Searching over 5,500,000 cases.


searching
Buy This Entire Record For $7.95

Download the entire decision to receive the complete text, official citation,
docket number, dissents and concurrences, and footnotes for this case.

Learn more about what you receive with purchase of this case.

State v. Murillo-Bejar

Court of Appeals of Oregon

February 6, 2019

STATE OF OREGON, Plaintiff-Respondent,
v.
BERNABE MURILLO-BEJAR, Defendant-Appellant.

          Submitted March 22, 2018

          Marion County Circuit Court 15CR57827; Courtland Geyer, Judge.

          Ernest G. Lannet, Chief Defender, and Kristin A. Carveth, Deputy Public Defender, Criminal Appellate Section, Office of Public Defense Services, fled the brief for appellant.

          Ellen F. Rosenblum, Attorney General, Benjamin Gutman, Solicitor General, and Rolf C. Moan, Assistant Attorney General, fled the brief for respondent.

          Before Hadlock, Presiding Judge, and DeHoog, Judge, and Aoyagi, Judge.

         Case Summary:

         Defendant appeals a judgment convicting him of three counts of first-degree sexual abuse. He contends that the trial court committed plain error in admitting, in the absence of supporting physical evidence, a police officer's testimony that the victim had received a diagnosis of "highly concerning for sexual abuse." Held: The trial court committed plain error in admitting the testimony regarding the diagnosis and it is appropriate for the Court of Appeals to affirmatively exercise its discretion to correct the error.

         Reversed and remanded on Counts 1, 2, and 3; otherwise affirmed.

         [296 Or.App. 15] HADLOCK, P.J.

         Defendant appeals a judgment of conviction for three counts of first-degree sexual abuse.[1] ORS 163.427. In his single assignment of error on appeal, defendant contends that the trial court plainly erred when it admitted a police officer's testimony that the victim, A, had received a diagnosis of "highly concerning for sexual abuse." See ORAP 5.45(1).[2]In defendant's view, in light of the Supreme Court's decision in State v. Southard, 347 Or. 127, 218 P.3d 104 (2009) (holding that evidence of an expert's diagnosis of child sexual abuse is inadmissible under OEC 403 in the absence of physical evidence of abuse), the court had an obligation to sua sponte strike that testimony. As explained below, we agree with defendant that the trial court plainly erred in admitting that evidence and that it is appropriate to exercise our discretion to correct that error. See Ailes v. Portland Meadows, Inc., 312 Or. 376, 382, 823 P.2d 956 (1991). Accordingly, we reverse and remand defendant's convictions for first-degree sexual abuse.

         The charges in this case arose as a result of disclosures of sexual abuse that A, a seven-year-old girl, initially made to her mother, M. Defendant and M had been involved in a romantic relationship on and off for several years and had one child together. Several months after M had given birth to that child, and when she and defendant were no longer in a relationship, A informed M that defendant had "raped" her. A later told M that defendant touched and smelled "her parts." M, who was a Spanish speaker, reported the disclosure to the police with the help of an English-speaking neighbor in October 2015. A deputy sheriff, Rejaian, responded to the call. Because her office does not interview children As age who are alleged to be victims of child abuse, Rejaian referred the case to Liberty House, a child abuse assessment center, so that A could be interviewed there. Rejaian received a report from Liberty House [296 Or.App. 16] on November 16, 2015, and she arrested defendant a week later. Defendant was ultimately charged with, among other things, several counts of first-degree sexual abuse.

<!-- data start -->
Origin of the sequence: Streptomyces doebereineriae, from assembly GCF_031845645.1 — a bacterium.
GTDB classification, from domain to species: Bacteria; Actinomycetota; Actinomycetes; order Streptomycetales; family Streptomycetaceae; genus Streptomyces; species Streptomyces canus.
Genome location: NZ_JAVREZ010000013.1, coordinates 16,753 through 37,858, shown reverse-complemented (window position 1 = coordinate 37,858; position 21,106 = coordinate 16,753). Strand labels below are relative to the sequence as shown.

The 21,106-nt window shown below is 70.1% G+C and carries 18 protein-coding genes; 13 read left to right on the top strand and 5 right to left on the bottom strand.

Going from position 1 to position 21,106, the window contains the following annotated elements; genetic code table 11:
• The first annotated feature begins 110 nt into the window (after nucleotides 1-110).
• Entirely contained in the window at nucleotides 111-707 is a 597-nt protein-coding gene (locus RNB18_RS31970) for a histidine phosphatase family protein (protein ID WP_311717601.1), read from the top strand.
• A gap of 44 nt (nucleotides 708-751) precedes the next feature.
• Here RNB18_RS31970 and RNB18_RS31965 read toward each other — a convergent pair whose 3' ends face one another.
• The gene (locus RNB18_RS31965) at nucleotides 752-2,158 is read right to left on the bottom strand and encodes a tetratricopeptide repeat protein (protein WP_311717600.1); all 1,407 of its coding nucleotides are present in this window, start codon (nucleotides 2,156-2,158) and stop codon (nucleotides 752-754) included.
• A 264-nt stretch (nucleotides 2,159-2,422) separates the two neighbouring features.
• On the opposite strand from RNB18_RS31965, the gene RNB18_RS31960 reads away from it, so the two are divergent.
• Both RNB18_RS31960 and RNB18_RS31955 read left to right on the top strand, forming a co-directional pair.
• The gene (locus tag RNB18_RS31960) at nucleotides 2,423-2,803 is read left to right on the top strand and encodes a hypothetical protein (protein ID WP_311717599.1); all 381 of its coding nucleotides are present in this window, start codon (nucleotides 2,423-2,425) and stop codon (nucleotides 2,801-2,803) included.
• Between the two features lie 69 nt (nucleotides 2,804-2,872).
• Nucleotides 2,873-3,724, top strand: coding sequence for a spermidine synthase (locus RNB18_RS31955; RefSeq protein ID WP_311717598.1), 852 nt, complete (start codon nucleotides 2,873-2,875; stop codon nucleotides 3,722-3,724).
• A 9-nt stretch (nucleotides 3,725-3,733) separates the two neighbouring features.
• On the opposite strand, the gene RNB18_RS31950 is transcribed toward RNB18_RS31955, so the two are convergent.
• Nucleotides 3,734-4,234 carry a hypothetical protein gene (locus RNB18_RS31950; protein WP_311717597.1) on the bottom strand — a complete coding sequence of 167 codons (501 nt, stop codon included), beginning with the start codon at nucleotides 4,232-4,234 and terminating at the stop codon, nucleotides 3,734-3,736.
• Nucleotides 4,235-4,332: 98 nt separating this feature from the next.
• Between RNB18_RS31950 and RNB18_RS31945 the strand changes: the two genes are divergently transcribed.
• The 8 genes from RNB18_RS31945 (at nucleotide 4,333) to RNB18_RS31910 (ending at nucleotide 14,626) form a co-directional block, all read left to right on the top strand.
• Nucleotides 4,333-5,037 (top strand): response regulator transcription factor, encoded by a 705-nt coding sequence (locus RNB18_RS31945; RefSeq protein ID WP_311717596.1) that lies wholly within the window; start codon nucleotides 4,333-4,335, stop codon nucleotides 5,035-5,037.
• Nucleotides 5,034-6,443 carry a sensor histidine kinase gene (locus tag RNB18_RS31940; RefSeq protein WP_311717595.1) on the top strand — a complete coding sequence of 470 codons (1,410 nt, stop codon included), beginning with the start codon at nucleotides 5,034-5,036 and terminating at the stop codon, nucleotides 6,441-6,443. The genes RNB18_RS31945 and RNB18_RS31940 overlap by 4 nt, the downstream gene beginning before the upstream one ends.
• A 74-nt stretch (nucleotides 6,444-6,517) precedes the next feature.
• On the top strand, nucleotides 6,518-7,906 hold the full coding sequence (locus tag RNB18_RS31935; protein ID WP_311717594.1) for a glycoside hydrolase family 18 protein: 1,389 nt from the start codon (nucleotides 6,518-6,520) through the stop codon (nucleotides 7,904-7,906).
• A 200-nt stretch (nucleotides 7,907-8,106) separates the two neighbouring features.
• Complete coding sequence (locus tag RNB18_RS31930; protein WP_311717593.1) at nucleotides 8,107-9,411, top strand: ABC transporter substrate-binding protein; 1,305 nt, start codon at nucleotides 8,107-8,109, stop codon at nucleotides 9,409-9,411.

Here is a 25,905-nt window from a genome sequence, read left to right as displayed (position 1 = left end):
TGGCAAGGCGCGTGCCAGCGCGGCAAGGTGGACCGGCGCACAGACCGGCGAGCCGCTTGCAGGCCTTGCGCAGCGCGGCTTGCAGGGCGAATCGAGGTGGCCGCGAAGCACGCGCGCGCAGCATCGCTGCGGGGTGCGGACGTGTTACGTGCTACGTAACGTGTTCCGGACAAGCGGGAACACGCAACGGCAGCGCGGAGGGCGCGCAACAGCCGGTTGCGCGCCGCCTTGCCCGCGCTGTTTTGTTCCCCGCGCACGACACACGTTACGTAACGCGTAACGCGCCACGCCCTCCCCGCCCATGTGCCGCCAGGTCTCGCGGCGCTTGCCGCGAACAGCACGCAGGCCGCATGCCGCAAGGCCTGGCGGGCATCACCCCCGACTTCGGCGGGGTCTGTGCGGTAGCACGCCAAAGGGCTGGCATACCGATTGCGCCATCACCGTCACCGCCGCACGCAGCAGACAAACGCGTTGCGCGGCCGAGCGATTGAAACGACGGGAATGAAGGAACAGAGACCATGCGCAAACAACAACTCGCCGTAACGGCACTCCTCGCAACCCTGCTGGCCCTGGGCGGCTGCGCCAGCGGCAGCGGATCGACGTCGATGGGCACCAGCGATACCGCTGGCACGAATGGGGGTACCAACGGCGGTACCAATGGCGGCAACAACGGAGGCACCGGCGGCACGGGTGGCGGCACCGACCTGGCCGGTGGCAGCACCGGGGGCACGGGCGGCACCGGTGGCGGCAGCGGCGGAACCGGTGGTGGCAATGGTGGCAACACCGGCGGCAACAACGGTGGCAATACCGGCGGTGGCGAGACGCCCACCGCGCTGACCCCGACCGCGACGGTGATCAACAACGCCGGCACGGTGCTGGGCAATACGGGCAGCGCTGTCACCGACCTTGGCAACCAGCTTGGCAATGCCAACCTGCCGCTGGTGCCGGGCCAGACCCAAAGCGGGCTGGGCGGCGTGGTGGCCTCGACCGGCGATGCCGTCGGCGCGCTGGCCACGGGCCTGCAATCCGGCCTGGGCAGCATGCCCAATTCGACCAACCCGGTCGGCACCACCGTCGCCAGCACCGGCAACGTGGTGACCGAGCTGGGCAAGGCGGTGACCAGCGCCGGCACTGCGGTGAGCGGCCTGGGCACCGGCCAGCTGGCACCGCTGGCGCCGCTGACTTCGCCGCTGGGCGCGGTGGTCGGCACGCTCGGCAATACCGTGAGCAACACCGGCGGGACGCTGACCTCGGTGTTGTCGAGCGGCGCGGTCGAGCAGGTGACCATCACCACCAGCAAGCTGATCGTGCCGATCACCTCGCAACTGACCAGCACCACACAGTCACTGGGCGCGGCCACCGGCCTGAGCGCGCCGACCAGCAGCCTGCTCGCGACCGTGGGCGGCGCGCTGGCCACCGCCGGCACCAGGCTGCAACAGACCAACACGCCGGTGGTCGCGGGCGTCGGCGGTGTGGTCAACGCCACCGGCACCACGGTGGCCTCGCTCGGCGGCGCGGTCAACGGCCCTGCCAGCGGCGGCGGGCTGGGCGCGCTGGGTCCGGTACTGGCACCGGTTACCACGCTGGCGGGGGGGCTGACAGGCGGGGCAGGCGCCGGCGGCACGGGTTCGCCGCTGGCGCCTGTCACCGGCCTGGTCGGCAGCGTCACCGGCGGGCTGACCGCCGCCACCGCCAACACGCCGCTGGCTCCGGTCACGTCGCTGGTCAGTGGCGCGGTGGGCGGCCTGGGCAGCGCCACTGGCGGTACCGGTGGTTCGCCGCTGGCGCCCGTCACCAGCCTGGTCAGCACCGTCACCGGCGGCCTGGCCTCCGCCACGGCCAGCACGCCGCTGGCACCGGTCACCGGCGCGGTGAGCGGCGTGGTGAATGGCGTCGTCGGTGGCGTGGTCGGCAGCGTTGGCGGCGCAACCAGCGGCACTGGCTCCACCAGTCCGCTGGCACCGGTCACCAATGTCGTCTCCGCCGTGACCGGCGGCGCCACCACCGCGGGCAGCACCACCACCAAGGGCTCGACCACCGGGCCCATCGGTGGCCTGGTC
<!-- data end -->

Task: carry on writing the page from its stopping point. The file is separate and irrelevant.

At trial, A testified that defendant had inappropriately touched her on several occasions. Perez, a forensic interviewer from Liberty House also testified about her interview of A. She described her education and experience, the interview process, and the disclosures A made during the interview. Perez also explained that a medical provider watches the interviews and conducts a physical examination of the child; that examination consists of a "head-to-toe checkup, including private parts."

         During the interview, A told Perez that defendant had "smelled her where he wasn't supposed to," that another time he touched her inappropriately, and that, on another occasion, defendant had licked her private part over her clothing. Given the type of contact A described, Perez testified that she would not expect a physical examination to result in any physical evidence of the touching and, indeed, the examination of A conducted by the medical provider did not reveal any physical evidence of sexual abuse.

         At trial, defendant testified that he had broken up with M a short time before A disclosed the abuse. According to defendant, M was upset and threatened him. ...


Buy This Entire Record For $7.95

Download the entire decision to receive the complete text, official citation,
docket number, dissents and concurrences, and footnotes for this case.

Learn more about what you receive with purchase of this case.